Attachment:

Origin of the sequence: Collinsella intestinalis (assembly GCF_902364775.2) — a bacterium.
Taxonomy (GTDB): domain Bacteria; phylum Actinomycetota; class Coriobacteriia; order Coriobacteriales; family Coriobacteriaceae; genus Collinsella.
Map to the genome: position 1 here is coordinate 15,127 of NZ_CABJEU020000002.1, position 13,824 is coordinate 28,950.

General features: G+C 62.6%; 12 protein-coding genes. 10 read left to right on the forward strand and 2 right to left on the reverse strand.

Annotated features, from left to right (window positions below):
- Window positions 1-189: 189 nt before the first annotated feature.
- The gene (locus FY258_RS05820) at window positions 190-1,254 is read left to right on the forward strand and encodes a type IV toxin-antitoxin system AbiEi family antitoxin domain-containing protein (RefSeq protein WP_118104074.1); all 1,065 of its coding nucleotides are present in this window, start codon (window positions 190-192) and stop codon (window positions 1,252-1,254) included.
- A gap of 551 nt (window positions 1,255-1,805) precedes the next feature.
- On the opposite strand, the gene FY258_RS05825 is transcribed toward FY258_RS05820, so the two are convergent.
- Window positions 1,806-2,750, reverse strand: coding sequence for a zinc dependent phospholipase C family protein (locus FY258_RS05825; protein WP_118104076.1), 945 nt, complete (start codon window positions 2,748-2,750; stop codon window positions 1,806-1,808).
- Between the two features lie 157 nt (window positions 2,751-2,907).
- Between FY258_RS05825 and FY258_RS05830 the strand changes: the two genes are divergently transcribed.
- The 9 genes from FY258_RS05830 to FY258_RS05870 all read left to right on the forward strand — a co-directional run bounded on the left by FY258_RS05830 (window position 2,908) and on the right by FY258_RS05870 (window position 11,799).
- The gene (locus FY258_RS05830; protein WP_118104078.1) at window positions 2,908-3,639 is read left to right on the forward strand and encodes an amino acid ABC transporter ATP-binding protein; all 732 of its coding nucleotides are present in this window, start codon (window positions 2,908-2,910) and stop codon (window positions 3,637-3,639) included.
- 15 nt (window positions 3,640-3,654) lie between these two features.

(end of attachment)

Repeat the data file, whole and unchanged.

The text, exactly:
Origin of the sequence: Collinsella intestinalis (assembly GCF_902364775.2) — a bacterium.
Taxonomy (GTDB): domain Bacteria; phylum Actinomycetota; class Coriobacteriia; order Coriobacteriales; family Coriobacteriaceae; genus Collinsella.
Map to the genome: position 1 here is coordinate 15,127 of NZ_CABJEU020000002.1, position 13,824 is coordinate 28,950.

General features: G+C 62.6%; 12 protein-coding genes. 10 read left to right on the forward strand and 2 right to left on the reverse strand.

Annotated features, from left to right (window positions below):
- Window positions 1-189: 189 nt before the first annotated feature.
- The gene (locus FY258_RS05820) at window positions 190-1,254 is read left to right on the forward strand and encodes a type IV toxin-antitoxin system AbiEi family antitoxin domain-containing protein (RefSeq protein WP_118104074.1); all 1,065 of its coding nucleotides are present in this window, start codon (window positions 190-192) and stop codon (window positions 1,252-1,254) included.
- A gap of 551 nt (window positions 1,255-1,805) precedes the next feature.
- On the opposite strand, the gene FY258_RS05825 is transcribed toward FY258_RS05820, so the two are convergent.
- Window positions 1,806-2,750, reverse strand: coding sequence for a zinc dependent phospholipase C family protein (locus FY258_RS05825; protein WP_118104076.1), 945 nt, complete (start codon window positions 2,748-2,750; stop codon window positions 1,806-1,808).
- Between the two features lie 157 nt (window positions 2,751-2,907).
- Between FY258_RS05825 and FY258_RS05830 the strand changes: the two genes are divergently transcribed.
- The 9 genes from FY258_RS05830 to FY258_RS05870 all read left to right on the forward strand — a co-directional run bounded on the left by FY258_RS05830 (window position 2,908) and on the right by FY258_RS05870 (window position 11,799).
- The gene (locus FY258_RS05830; protein WP_118104078.1) at window positions 2,908-3,639 is read left to right on the forward strand and encodes an amino acid ABC transporter ATP-binding protein; all 732 of its coding nucleotides are present in this window, start codon (window positions 2,908-2,910) and stop codon (window positions 3,637-3,639) included.
- 15 nt (window positions 3,640-3,654) lie between these two features.